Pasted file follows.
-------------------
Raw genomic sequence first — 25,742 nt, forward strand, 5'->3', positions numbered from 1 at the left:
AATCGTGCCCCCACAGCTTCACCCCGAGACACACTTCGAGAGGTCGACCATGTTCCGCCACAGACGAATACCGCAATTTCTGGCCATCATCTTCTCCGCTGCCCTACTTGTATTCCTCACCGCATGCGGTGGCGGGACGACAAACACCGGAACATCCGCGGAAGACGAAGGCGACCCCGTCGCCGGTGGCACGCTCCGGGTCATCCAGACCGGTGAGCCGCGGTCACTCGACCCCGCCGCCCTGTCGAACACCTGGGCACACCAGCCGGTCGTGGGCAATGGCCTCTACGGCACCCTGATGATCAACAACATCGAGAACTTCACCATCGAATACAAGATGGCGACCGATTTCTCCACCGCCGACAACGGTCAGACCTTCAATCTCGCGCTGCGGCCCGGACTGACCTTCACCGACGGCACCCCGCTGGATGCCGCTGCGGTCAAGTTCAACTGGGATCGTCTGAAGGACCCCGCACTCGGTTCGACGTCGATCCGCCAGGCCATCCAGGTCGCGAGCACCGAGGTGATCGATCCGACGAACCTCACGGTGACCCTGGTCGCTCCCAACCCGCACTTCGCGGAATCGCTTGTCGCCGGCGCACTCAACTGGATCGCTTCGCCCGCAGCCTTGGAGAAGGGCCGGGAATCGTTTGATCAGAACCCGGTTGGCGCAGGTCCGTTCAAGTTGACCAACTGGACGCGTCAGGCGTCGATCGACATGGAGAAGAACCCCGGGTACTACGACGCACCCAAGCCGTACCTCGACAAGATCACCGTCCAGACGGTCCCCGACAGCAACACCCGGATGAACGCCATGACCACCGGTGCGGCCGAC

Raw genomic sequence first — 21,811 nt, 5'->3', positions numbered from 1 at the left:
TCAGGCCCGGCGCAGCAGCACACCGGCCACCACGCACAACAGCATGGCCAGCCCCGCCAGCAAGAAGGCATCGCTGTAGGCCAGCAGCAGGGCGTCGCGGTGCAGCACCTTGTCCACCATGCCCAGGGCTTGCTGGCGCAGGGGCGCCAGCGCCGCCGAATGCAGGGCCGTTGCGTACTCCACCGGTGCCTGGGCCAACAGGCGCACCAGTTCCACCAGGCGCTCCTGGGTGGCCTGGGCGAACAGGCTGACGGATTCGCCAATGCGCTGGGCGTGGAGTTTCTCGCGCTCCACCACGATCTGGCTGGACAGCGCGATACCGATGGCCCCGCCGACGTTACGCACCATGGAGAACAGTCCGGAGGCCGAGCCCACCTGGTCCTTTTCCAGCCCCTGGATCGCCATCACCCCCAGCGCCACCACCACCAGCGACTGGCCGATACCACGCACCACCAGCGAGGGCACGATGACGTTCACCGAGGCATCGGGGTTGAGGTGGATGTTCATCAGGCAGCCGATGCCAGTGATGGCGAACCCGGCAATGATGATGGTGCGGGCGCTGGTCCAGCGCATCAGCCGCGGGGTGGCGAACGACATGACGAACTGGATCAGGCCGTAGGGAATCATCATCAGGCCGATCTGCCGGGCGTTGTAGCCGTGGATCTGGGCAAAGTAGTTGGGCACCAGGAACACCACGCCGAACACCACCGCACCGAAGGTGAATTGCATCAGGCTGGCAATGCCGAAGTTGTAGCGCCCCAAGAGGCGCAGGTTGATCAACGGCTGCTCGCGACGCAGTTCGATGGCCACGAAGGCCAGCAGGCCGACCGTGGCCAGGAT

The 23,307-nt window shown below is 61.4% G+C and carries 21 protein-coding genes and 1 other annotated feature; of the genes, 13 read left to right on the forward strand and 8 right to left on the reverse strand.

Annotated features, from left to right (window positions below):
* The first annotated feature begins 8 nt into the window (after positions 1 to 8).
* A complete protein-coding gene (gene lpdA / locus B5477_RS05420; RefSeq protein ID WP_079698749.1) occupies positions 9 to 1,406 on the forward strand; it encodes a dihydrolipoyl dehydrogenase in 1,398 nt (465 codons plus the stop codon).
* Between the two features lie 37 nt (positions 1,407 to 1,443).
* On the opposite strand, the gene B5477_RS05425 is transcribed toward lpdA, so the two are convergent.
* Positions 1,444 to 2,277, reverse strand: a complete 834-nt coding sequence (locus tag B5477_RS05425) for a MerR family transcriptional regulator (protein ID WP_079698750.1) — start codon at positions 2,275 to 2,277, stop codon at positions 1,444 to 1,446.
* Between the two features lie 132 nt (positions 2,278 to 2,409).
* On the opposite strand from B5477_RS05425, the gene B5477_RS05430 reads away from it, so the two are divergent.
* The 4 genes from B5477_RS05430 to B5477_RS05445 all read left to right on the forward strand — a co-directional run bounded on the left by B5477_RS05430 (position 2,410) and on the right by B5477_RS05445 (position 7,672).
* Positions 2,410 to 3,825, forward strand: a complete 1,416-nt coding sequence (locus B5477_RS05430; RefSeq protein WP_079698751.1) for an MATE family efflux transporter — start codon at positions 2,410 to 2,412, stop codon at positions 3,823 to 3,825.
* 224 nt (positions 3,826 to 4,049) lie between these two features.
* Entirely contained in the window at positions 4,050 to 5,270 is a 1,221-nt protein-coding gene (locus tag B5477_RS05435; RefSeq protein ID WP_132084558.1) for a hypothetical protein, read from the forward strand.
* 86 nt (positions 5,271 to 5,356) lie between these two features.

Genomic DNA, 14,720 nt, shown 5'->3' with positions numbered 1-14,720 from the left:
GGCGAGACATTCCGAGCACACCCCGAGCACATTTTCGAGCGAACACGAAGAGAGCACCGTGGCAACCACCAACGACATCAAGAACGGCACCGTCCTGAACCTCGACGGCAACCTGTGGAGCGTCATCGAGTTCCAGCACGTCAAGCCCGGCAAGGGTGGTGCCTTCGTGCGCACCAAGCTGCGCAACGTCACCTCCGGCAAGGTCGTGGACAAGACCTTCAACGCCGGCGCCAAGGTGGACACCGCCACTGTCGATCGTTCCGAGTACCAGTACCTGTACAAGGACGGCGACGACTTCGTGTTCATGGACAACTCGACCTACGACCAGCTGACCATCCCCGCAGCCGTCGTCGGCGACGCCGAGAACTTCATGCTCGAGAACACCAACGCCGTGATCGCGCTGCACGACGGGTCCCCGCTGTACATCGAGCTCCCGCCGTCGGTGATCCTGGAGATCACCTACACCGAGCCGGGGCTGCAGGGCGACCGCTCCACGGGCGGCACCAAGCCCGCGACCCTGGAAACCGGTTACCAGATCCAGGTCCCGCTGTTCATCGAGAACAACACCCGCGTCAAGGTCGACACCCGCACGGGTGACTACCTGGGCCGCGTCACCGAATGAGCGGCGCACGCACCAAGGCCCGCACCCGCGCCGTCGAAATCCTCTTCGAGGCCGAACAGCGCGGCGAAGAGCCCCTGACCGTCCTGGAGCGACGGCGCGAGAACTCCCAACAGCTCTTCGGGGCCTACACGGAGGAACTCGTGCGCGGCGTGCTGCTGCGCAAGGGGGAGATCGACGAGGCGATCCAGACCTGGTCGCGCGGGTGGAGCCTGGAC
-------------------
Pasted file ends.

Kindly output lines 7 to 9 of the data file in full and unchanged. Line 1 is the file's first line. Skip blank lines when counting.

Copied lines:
* The first annotated feature begins 8 nt into the window (after positions 1 to 8).
* A complete protein-coding gene (gene lpdA / locus B5477_RS05420; RefSeq protein ID WP_079698749.1) occupies positions 9 to 1,406 on the forward strand; it encodes a dihydrolipoyl dehydrogenase in 1,398 nt (465 codons plus the stop codon).
* Between the two features lie 37 nt (positions 1,407 to 1,443).